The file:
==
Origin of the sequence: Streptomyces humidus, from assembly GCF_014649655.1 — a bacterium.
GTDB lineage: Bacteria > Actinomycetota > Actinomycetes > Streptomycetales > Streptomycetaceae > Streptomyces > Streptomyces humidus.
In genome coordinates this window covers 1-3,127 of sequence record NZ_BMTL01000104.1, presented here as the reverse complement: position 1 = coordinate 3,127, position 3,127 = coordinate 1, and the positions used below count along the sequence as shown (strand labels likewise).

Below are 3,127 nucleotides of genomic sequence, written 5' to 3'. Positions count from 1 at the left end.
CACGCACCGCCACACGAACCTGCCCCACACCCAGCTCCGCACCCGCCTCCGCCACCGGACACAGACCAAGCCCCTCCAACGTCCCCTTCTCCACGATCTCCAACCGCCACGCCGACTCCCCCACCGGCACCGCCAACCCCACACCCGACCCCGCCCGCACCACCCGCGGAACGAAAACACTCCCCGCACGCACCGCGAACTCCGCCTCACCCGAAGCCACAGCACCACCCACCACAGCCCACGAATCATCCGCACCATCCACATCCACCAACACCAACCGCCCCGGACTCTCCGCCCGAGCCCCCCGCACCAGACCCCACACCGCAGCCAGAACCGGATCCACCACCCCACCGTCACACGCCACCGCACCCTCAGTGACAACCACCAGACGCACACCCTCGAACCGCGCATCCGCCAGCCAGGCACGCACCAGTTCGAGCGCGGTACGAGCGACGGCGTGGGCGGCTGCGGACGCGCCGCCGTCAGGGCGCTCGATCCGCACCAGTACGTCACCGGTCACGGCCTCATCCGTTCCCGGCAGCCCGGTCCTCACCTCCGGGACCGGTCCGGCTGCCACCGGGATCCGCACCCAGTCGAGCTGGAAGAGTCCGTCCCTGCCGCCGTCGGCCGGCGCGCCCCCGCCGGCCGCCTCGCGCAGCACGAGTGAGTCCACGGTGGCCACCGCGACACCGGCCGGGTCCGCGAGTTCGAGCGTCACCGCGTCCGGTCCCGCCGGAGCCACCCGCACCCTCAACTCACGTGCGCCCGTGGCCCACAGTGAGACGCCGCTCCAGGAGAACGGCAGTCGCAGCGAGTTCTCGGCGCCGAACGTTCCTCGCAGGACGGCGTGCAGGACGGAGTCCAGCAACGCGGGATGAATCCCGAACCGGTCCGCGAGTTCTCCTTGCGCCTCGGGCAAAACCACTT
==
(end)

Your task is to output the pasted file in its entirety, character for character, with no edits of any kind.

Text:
Origin of the sequence: Streptomyces humidus, from assembly GCF_014649655.1 — a bacterium.
GTDB lineage: Bacteria > Actinomycetota > Actinomycetes > Streptomycetales > Streptomycetaceae > Streptomyces > Streptomyces humidus.
In genome coordinates this window covers 1-3,127 of sequence record NZ_BMTL01000104.1, presented here as the reverse complement: position 1 = coordinate 3,127, position 3,127 = coordinate 1, and the positions used below count along the sequence as shown (strand labels likewise).

Below are 3,127 nucleotides of genomic sequence, written 5' to 3'. Positions count from 1 at the left end.
CACGCACCGCCACACGAACCTGCCCCACACCCAGCTCCGCACCCGCCTCCGCCACCGGACACAGACCAAGCCCCTCCAACGTCCCCTTCTCCACGATCTCCAACCGCCACGCCGACTCCCCCACCGGCACCGCCAACCCCACACCCGACCCCGCCCGCACCACCCGCGGAACGAAAACACTCCCCGCACGCACCGCGAACTCCGCCTCACCCGAAGCCACAGCACCACCCACCACAGCCCACGAATCATCCGCACCATCCACATCCACCAACACCAACCGCCCCGGACTCTCCGCCCGAGCCCCCCGCACCAGACCCCACACCGCAGCCAGAACCGGATCCACCACCCCACCGTCACACGCCACCGCACCCTCAGTGACAACCACCAGACGCACACCCTCGAACCGCGCATCCGCCAGCCAGGCACGCACCAGTTCGAGCGCGGTACGAGCGACGGCGTGGGCGGCTGCGGACGCGCCGCCGTCAGGGCGCTCGATCCGCACCAGTACGTCACCGGTCACGGCCTCATCCGTTCCCGGCAGCCCGGTCCTCACCTCCGGGACCGGTCCGGCTGCCACCGGGATCCGCACCCAGTCGAGCTGGAAGAGTCCGTCCCTGCCGCCGTCGGCCGGCGCGCCCCCGCCGGCCGCCTCGCGCAGCACGAGTGAGTCCACGGTGGCCACCGCGACACCGGCCGGGTCCGCGAGTTCGAGCGTCACCGCGTCCGGTCCCGCCGGAGCCACCCGCACCCTCAACTCACGTGCGCCCGTGGCCCACAGTGAGACGCCGCTCCAGGAGAACGGCAGTCGCAGCGAGTTCTCGGCGCCGAACGTTCCTCGCAGGACGGCGTGCAGGACGGAGTCCAGCAACGCGGGATGAATCCCGAACCGGTCCGCGAGTTCTCCTTGCGCCTCGGGCAAAACCACTT